For dairy programs, the turmoil already began on September 1 because a change to the formula for determining milk payments to farmers effectively ended those payments on that date. On January 1, the dairy price support program itself will expire, becoming the first program to revert to permanent law. Under permanent law, government-supported prices would be about four times higher than current law and about twice as high as current market prices. Why the huge price increase? Good question, which leads us to the next question.
If a new farm bill is not enacted or the current farm bill is not extended for a period of time, the farm bill commodity programs revert to permanent law contained in the 1938 and 1949 farm bills. Each successive farm bill since that time has suspended permanent law for the period of time provided for the newly enacted farm bill. But the permanent law provision is scheduled to pop back up and become the law of the land again if Congress does not enact a new bill or extend current law.
This peculiar feature normally induces Congress to get its work done on each new farm bill in a timely fashion. Without a 2008 Farm Bill extension or a new farm bill, dairy policy reverts to permanent law on January 1, and grain and other commodities do so once the new 2013 crop is ready for planting.
USDA’s job to get ready to implement the 1949 Act actually begins next week, though few expect the Department to spend much time on the matter. Why? Because reverting to permanent law would re-introduce a radically different farm program, one with much higher support prices (through nonrecourse loans instead of payments) that would require much smaller crop production and much higher consumer prices. It would also leave out any mandatory coverage for soybeans and other oilseeds as well as peanuts and sugar. In other words, it is widely considered so extremely anachronistic as to be unworkable.
Still, as impossible as it is to imagine it going into effect, permanent law will be the law of the land unless Congress acts to agree on a new farm bill, extend the current farm bill, or suspend or repeal permanent law.
After food stamps and crop insurance, the next largest farm bill accounts in terms of funding are the commodity subsidies and conservation assistance. Farm bill conservation programs with mandatory funding comprise more than 85 percent of total USDA conservation spending, with the balance coming from appropriations.
The working lands conservation programs — Conservation Stewardship Program (CSP), Environmental Quality Incentives Program (EQIP), Wildlife Habitat Incentives Program (WHIP), and Agricultural Management Assistance (AMA) Program — had their legal authorities extended through 2014 by the Agricultural Appropriations Act for Fiscal Year (FY) 2012. The same was true for the Farmland Protection Program (FPP), but not for the other easement programs — the Grassland Reserve Program (GRP) and Wetlands Reserve Program (WRP) — and not for the Conservation Reserve Program (CRP).
Right now, with farm bill expiration upon us, the earlier extension of some conservation program authorities through 2014 is proving to be very helpful. At the time the appropriations bill was written, however, the extension served a very different purpose. The FY 2012 appropriations bill stole over $900 million in farm bill conservation funding — through something called “changes in mandatory program spending” or “chimps” in Hill-speak — to make up for shortfalls in the discretionary agricultural spending under the purview of the Appropriations Committee, as opposed to the mandatory farm bill spending that is the purview of the Agriculture Committees. (Roughly 80 percent of USDA funding is mandatory, with most of that coming through the farm bill.) Were it not for the extension of authority to 2014, the 2012 “chimps” to conservation spending would have permanently altered the farm bill budget baseline and made the task of agreeing on a new farm bill all the more difficult. To prevent that long-term negative impact, the extension was agreed to.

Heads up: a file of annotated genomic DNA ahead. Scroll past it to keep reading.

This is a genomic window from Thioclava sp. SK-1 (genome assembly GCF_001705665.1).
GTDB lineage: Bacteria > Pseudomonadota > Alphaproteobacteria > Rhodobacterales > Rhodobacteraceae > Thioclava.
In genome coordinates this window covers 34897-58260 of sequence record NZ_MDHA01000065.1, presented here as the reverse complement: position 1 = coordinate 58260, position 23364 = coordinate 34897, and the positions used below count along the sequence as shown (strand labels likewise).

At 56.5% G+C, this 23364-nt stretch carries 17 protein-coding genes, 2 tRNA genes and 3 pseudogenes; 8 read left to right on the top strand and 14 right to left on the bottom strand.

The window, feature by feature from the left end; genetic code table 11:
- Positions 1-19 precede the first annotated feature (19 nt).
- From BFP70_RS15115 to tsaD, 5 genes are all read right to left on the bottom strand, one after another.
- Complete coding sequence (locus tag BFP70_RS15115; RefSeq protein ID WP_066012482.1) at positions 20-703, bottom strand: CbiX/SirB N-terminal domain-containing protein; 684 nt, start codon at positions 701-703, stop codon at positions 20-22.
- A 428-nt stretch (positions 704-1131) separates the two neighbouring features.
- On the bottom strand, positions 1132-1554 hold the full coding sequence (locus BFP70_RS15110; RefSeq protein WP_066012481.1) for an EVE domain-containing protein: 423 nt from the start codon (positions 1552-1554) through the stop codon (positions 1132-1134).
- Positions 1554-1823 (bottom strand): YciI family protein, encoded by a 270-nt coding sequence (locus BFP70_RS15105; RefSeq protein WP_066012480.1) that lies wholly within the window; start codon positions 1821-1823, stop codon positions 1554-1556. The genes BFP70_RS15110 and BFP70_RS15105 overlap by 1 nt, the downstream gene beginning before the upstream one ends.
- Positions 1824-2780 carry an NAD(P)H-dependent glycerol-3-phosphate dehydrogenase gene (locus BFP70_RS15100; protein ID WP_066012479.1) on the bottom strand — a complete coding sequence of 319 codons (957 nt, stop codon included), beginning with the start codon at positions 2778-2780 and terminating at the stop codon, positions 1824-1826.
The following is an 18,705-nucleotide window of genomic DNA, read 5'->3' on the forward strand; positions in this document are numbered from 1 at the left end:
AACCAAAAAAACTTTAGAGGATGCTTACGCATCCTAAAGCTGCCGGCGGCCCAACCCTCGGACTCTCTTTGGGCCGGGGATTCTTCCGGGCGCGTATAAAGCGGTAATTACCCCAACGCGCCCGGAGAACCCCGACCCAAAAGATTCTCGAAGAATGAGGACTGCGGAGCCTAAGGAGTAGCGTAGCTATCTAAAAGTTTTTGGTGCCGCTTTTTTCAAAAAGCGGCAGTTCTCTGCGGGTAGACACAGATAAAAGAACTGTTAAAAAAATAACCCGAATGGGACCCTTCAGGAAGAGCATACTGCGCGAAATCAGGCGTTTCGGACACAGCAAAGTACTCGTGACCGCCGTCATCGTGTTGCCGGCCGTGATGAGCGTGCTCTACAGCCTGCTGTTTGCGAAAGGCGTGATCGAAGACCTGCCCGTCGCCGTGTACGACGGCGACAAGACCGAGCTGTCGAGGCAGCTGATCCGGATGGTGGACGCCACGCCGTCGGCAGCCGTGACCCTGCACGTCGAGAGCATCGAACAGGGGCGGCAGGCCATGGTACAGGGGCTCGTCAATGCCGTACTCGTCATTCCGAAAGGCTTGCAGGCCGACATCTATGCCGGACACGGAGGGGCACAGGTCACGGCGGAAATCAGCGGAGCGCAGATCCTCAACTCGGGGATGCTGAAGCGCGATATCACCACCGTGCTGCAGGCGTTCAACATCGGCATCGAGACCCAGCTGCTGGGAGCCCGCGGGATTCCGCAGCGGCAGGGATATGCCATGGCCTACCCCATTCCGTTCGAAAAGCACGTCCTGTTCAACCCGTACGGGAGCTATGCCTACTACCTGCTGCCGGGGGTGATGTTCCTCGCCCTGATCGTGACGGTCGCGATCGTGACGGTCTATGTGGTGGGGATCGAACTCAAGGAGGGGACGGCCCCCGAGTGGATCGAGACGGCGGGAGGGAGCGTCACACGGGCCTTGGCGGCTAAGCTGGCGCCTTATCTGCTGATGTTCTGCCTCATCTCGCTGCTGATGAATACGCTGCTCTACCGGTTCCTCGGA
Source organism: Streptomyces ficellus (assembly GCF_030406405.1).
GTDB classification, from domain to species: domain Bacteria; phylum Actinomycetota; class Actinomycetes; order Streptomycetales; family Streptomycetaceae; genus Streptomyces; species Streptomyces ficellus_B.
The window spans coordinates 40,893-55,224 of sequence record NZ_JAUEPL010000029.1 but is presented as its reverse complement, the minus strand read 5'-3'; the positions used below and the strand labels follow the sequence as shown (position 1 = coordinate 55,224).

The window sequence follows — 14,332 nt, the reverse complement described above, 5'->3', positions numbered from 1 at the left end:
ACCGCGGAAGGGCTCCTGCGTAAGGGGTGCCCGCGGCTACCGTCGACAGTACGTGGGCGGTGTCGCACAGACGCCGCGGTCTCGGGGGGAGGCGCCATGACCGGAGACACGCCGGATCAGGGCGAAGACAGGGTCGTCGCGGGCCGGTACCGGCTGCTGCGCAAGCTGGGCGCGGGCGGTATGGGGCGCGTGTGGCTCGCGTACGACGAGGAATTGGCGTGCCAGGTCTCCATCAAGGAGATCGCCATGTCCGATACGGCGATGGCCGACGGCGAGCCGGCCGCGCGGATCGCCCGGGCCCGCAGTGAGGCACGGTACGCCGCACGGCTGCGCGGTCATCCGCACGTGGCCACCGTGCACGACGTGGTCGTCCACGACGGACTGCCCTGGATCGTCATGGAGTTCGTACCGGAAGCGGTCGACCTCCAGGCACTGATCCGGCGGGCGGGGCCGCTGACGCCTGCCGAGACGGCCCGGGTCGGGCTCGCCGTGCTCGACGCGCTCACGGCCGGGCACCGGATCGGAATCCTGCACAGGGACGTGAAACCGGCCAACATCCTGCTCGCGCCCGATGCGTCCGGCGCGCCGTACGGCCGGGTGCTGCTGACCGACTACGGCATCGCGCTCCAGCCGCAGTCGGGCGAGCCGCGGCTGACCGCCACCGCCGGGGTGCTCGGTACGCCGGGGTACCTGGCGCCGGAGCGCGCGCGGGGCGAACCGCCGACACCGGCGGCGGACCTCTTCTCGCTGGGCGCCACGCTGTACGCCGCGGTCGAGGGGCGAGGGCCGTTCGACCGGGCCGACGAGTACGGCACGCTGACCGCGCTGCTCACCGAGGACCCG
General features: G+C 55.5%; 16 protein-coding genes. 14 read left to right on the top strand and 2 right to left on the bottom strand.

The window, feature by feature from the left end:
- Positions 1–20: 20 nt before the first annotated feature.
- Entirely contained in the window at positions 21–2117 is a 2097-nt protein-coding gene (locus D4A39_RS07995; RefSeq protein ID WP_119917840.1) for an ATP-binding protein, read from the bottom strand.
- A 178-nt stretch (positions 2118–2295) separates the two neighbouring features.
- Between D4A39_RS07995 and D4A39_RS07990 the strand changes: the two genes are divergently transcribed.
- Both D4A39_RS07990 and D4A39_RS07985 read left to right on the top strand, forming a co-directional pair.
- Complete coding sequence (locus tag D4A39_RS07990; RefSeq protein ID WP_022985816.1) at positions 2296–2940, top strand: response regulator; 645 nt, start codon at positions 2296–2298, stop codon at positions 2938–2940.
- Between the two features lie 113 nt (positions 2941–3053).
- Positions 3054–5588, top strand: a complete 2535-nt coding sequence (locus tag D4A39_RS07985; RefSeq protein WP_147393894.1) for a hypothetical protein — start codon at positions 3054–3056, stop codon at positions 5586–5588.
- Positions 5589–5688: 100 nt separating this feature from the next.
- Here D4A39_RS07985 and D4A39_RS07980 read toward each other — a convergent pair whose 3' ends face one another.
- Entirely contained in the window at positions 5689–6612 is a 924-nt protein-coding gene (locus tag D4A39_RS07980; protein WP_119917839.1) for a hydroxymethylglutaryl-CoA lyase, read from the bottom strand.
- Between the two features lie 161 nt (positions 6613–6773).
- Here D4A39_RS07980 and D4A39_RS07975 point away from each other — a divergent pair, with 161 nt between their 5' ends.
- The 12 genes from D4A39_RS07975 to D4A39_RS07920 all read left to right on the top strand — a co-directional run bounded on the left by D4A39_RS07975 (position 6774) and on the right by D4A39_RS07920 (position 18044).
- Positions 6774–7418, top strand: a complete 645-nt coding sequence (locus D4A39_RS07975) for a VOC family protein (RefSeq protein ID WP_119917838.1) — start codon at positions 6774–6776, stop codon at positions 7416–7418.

So here in a nutshell is the admittedly complex conservation program situation on October 1:
Yes, there are! A lot. The last two farm bills in 2002 and 2008 began the long-overdue process of providing farm bill funding for emerging priorities outside of the traditional farm bill areas (food stamps, commodity subsidies, and more recently, conservation assistance). These include, for instance, the following eleven programs that we at NSAC believe are among the most innovative and forward-looking programs the farm bill has to offer:
Each and every one of these programs, plus others, while they will still exist on paper, will have no renewed farm bill funding come October 1. This means that USDA will not be able to move forward with these programs in FY 2013. All the grants, loans, and research projects funded by these programs will be on hold until Congress acts. Two of the programs above — REAP and VAPG — will thankfully have small appropriated discretionary dollars to work with, though even those two would have far less money than they would likely wind up with under a new farm bill. All the rest, however, will have no farm bill or appropriations funding. Absent congressional action they will simply wither on the vine.
With the expiration of the farm bill, therefore, beginning farmer training opportunities and minority farmer assistance projects will dry up. Microloans and training for very small businesses — businesses that drive economic recovery in rural America — will cease. Emerging farmers markets in rural and urban food deserts will not have access to startup grants. Organic farming and fruit and vegetable researchers will not be able to compete for any dedicated research funds. No funds will be on hand to help transition land coming out of CRP into the hands of new young farmers. Incentives to create a new generation of sustainable biofuels based on perennial crops will stop. In other words, the programs that directly address rural and urban job creation, renewable energy, and improved production and access to healthy food will be left high and dry.